Without practicing the vital skills to transform the existing conditions and sustain our role as more embodied lawyers, the high rates of attrition, burnout, compassion fatigue, depression, and substance abuse will continue to pervade the industry, and our system of justice will be compromised.




Over time under consistent levels of pressure, we learn to adapt our behaviors in order to survive within the circumstances. We do this by inhabiting the dominant beliefs, values, and practices that are conditioned upon us, which impacts how we show up and react to life.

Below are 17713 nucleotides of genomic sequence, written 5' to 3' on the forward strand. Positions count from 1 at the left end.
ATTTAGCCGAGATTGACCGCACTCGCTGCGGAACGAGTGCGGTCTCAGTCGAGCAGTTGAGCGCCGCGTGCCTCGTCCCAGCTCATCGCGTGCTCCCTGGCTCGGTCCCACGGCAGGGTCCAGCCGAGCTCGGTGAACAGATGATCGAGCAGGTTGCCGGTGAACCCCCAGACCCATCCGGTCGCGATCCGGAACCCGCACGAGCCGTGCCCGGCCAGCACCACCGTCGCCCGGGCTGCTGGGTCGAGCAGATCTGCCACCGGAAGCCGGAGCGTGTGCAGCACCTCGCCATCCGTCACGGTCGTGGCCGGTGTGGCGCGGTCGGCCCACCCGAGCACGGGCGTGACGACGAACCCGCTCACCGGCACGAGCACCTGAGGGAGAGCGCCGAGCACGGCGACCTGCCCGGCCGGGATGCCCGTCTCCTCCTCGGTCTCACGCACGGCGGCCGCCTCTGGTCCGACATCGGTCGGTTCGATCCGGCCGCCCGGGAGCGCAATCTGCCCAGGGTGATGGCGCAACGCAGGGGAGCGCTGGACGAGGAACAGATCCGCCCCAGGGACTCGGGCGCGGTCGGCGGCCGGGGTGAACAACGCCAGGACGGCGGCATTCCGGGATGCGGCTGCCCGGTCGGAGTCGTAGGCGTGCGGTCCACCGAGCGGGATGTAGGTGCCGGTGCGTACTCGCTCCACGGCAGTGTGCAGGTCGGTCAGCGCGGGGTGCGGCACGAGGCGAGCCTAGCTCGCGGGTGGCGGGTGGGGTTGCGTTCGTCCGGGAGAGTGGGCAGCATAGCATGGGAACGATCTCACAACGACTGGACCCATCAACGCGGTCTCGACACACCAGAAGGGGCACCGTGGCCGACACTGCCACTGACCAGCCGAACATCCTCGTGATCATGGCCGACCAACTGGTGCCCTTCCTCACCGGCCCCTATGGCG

In the video, you witness how Lindsey’s historical shaping as a private law firm attorney influenced a subconscious belief that her time “was not her own.” Years later, no longer in the law firm setting, Lindsey continues to react defensively against any perceived encroachments on her time by tensing up and contracting the muscles in her body as a physical boundary. This familiar tension causes irritability and impatience and negatively impacts how she conducts her current work as a lawyer and the relationships she has with her colleagues and clients.


Consider other potential pathways for how our conditions shape our beliefs and behaviors as lawyers: as we multitask across heavy caseloads with high expectations of meeting deadlines and billable hours, we may start to skip meals, lose sleep and become overly attached to the outcome while feeling increasingly less in control of our time. We believe that everything is urgent, and if we don’t win, we’re a failure. We notice we’re becoming more irritable and impatient.